'The total return on a portfolio of investments takes into account not only the capital appreciation on the portfolio, but also the income received on the portfolio. The income typically consists of interest, dividends, and securities lending fees. This contrasts with the price return, which takes into account only the capital gain on an investment.'

Applying this definition to our asset in some examples:- Looking at the total return, or performance of 37.5% in the last 5 years of iShares Global Consumer Discretionary ETF, we see it is relatively smaller, thus worse in comparison to the benchmark SPY (59.9%)
- Looking at total return, or performance in of 22.7% in the period of the last 3 years, we see it is relatively lower, thus worse in comparison to SPY (34.2%).

'The compound annual growth rate (CAGR) is a useful measure of growth over multiple time periods. It can be thought of as the growth rate that gets you from the initial investment value to the ending investment value if you assume that the investment has been compounding over the time period.'

Using this definition on our asset we see for example:- The annual return (CAGR) over 5 years of iShares Global Consumer Discretionary ETF is 6.6%, which is lower, thus worse compared to the benchmark SPY (9.8%) in the same period.
- Compared with SPY (10.3%) in the period of the last 3 years, the annual performance (CAGR) of 7.1% is smaller, thus worse.

'Volatility is a statistical measure of the dispersion of returns for a given security or market index. Volatility can either be measured by using the standard deviation or variance between returns from that same security or market index. Commonly, the higher the volatility, the riskier the security. In the securities markets, volatility is often associated with big swings in either direction. For example, when the stock market rises and falls more than one percent over a sustained period of time, it is called a 'volatile' market.'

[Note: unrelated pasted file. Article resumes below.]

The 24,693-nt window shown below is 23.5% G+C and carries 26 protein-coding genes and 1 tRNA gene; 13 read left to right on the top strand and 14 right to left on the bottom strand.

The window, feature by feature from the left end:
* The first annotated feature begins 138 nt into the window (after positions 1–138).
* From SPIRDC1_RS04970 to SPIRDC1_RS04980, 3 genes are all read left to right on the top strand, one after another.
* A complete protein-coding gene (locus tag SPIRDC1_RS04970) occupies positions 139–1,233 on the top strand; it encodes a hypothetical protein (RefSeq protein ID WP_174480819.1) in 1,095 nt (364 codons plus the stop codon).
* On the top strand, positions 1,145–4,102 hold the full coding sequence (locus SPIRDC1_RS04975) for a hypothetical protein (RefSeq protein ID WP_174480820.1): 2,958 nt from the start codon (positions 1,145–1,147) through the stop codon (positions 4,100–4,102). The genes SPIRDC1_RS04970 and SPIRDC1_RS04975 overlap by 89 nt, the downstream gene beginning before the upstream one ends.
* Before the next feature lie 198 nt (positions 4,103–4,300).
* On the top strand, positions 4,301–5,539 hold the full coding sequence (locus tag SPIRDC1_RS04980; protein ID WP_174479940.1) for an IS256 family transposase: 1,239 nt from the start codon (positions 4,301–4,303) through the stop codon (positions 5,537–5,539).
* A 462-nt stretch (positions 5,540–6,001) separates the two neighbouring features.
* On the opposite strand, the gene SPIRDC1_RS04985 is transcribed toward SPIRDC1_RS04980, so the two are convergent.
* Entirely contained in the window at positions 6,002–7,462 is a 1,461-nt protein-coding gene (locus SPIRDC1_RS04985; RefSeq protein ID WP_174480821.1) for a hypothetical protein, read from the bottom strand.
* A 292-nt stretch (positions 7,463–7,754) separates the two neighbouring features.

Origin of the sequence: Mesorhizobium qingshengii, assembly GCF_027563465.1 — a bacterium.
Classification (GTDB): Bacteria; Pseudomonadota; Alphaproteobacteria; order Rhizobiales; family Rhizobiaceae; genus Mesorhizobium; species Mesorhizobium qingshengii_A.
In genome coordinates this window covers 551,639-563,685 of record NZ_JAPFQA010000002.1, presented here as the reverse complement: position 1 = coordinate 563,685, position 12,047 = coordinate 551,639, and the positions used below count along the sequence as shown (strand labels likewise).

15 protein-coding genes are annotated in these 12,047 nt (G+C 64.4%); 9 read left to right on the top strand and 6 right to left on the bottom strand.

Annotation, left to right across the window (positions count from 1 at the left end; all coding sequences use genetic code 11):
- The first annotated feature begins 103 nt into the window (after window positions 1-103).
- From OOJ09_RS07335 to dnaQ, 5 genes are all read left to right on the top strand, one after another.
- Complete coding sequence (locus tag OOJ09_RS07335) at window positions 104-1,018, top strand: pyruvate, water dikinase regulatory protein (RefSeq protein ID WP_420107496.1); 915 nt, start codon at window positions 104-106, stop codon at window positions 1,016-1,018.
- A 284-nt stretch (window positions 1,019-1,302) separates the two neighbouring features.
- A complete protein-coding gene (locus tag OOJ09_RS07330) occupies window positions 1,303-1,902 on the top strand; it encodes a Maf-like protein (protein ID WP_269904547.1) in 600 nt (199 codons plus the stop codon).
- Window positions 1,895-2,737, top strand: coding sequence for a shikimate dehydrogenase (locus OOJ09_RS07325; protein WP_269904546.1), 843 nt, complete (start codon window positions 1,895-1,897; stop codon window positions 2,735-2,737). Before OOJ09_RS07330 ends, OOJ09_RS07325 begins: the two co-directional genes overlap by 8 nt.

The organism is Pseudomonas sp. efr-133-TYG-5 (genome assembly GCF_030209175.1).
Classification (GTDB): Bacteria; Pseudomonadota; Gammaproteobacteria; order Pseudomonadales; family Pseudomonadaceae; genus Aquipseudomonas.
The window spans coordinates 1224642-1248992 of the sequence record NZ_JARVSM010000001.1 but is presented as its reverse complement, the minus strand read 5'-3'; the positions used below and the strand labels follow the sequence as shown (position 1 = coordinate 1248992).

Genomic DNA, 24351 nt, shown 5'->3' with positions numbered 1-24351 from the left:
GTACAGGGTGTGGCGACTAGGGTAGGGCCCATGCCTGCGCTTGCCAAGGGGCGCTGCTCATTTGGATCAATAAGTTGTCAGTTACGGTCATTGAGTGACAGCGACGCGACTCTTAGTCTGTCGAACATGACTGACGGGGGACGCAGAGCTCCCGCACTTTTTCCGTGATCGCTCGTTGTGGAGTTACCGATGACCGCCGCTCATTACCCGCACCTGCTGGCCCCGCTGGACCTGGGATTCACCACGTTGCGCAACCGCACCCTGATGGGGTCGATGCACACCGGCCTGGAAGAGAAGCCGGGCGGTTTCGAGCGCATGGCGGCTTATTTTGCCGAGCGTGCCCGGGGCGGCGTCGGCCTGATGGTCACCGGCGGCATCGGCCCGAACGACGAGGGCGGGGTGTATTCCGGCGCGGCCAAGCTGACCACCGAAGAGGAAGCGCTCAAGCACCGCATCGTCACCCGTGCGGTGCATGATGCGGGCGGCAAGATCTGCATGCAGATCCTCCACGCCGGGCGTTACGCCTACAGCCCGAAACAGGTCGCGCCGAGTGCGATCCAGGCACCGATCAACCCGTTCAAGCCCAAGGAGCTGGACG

Applying this definition to our asset in some examples:- Compared with the benchmark SPY (18.7%) in the period of the last 5 years, the historical 30 days volatility of 19.2% of iShares Global Consumer Discretionary ETF is greater, thus worse.
- Compared with SPY (21.5%) in the period of the last 3 years, the 30 days standard deviation of 21.5% is greater, thus worse.

'The downside volatility is similar to the volatility, or standard deviation, but only takes losing/negative periods into account.'

Applying this definition to our asset in some examples:- Looking at the downside deviation of 14.3% in the last 5 years of iShares Global Consumer Discretionary ETF, we see it is relatively greater, thus worse in comparison to the benchmark SPY (13.6%)
- During the last 3 years, the downside risk is 16.1%, which is greater, thus worse than the value of 15.7% from the benchmark.